Actually, you have one more method:  run your code without any try/catch and wait for it to blow up. You'll see the specific exception in the pop-up in VS. This isn't exactly professional or desired, though  = )
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asp_net2Author Commented:
@kaufmed,

What form of documentation for learning the .NET Framework is helpful to learn from?

.NET Framework Class Library
.NET Reflector
dotPeek
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Carlos VillegasFull Stack .NET DeveloperCommented:
@asp_net2:

1. Because SqlDataReader implement the IDisposable interface (from DbDataReader), and has a Close method that will be called automatically when your code exit the using scope.

2. Is not important to use dbo (it can be any schema name), is important for Sql Server to know the explicitly name of your object (like dbo.HealthCourses_InsertCourseProgram assuming that your SP resides in that schema), otherwise it will need to work a little more to find the correct object, that is something more complex to discuss in this question I think, because it involve concepts like db schema, etc... that are out of topic, I hope you understand.
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asp_net2Author Commented:
Yes, I'm still having trouble understanding this whole IDisposable Interface stuff. I want to make sure I write clean, efficient and fast code without making mistakes even though I understand that is how you learn.I would have made a mistake by not using the using statement for DataReader :( Can you explain to me how I can find this and why as if you where takling to a 5th grader?
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käµfm³d 👽Commented:
What form of documentation for learning the .NET Framework is helpful to learn from?

.NET Framework Class Library  -- Definitely
.NET Reflector                           -- No
dotPeek                                    -- No

The reason I say "no" to the last two is that you are looking at the reverse engineered versions of the compiled DLLs that MS (or others) have written. Not that you can't look at them if you like, but you really should only ever need to look at such code out of curiosity or because of some extraordinarily weird quirk in the Framework that causes your code to malfunction in a way that seems illogical. The latter is extremely rare.

Outside of the documentation, the best way to learn the Framework is PRACTICE. Even trivial projects will give you insight into what you can and can't do with the framework. Hell, a lot of my practice comes right from this site and answering questions for others. Often times I will see a question that I don't know the answer to, but it sounds intriguing, so I will research how to do it and work the code out. As you work on more and more projects, you will slowly assimilate concepts for later use. And there's always us (EE) to fall back on  ; )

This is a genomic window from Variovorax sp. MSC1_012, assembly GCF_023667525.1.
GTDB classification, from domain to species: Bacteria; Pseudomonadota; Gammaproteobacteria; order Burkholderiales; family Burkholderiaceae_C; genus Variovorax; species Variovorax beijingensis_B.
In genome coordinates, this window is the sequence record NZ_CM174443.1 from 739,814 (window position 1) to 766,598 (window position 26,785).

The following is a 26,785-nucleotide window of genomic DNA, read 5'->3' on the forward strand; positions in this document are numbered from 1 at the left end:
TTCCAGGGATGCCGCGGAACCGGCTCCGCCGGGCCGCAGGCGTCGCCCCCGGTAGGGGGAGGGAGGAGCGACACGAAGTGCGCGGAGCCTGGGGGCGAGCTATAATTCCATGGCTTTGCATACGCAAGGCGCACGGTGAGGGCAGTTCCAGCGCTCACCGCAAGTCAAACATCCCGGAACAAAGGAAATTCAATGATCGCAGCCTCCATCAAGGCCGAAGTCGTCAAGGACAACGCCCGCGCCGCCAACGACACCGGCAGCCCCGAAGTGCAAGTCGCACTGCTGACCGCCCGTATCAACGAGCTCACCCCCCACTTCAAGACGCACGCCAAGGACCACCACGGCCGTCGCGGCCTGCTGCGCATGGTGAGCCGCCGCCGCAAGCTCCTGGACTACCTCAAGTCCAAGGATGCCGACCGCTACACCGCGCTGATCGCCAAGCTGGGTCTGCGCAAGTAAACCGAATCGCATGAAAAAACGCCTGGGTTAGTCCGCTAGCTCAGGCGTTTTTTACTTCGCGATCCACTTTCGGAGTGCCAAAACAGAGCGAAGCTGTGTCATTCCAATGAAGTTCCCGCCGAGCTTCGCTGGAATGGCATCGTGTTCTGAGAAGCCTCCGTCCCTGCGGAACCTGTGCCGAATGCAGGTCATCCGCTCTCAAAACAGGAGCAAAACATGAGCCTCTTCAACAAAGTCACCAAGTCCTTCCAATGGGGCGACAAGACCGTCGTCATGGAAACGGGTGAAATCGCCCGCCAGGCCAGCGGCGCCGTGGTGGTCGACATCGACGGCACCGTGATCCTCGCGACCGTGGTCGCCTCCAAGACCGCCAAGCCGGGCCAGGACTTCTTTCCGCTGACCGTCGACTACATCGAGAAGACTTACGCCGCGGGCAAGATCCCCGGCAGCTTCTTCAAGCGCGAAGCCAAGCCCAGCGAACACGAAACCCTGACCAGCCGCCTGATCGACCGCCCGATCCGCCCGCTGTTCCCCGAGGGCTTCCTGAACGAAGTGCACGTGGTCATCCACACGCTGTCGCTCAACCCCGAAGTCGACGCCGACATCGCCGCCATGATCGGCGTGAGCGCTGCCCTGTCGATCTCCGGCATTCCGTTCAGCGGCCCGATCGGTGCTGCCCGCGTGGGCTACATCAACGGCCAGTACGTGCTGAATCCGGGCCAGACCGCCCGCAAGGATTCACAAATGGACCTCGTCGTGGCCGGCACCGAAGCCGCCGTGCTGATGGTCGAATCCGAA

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Carlos VillegasFull Stack .NET DeveloperCommented:
Hello asp_net2:
About the DataReader that was not a big mistake, I'm sure that when the SqlConnection is closed the reader resources will be released too, but is a good practice to Dispose / Close the objects that allow this if you are done with these.

In general I got the feeling that you are a good apprentice because you take care of what you are doing :)
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Carlos VillegasFull Stack .NET DeveloperCommented:
and sorry for my several grammatical errors :p
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Carlos VillegasFull Stack .NET DeveloperCommented:
Very wise words @kaufmed

Outside of the documentation, the best way to learn the Framework is PRACTICE. Even trivial projects will give you insight into what you can and can't do with the framework. Hell, a lot of my practice comes right from this site and answering questions for others. Often times I will see a question that I don't know the answer to, but it sounds intriguing, so I will research how to do it and work the code out. As you work on more and more projects, you will slowly assimilate concepts for later use. And there's always us (EE) to fall back on  ; )
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käµfm³d 👽Commented:
I want to make sure I write clean, efficient and fast code
The C/C++ guys will crucify me for this, but worry about clean code first, not optimized code. The reason is at some point you'll have to go back and perform some kind of maintenance and it's a great time saver if you don't have to spend hours, if not days trying to understand what you were thinking six months ago.

Hardware has changed immensely since the old days, so memory concerns are not as critical as they used to be. I'm not advocating you disregard the cleanup your objects, but if you spend all your time worrying about how to optimize your managed code, then you'll probably never get any projects completed. Optimizations will become automatic to you as you write more and more code. If you focus on working code first, you can go back later and perform optimizations when you encounter bottlenecks. If you over-optimize in the beginning, you'll probably end up spending more time un-optimizing your code at some later date. Older compilers couldn't handle long variable names; today, this is of little consequence. It's much easier to give your variables a verbose name that indicate what/how they are used than it is to try and figure out what your abbreviation is supposed to mean. The more your code self-documents itself, the less commenting you have to do  = )
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käµfm³d 👽Commented:
@yv989c

= D
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asp_net2Author Commented:
Thank you both. You both are true .NET Jedi Knights :) I only hope that one day I can become a .NET Jedi Knight :)

Thanks again for all the explainations!!!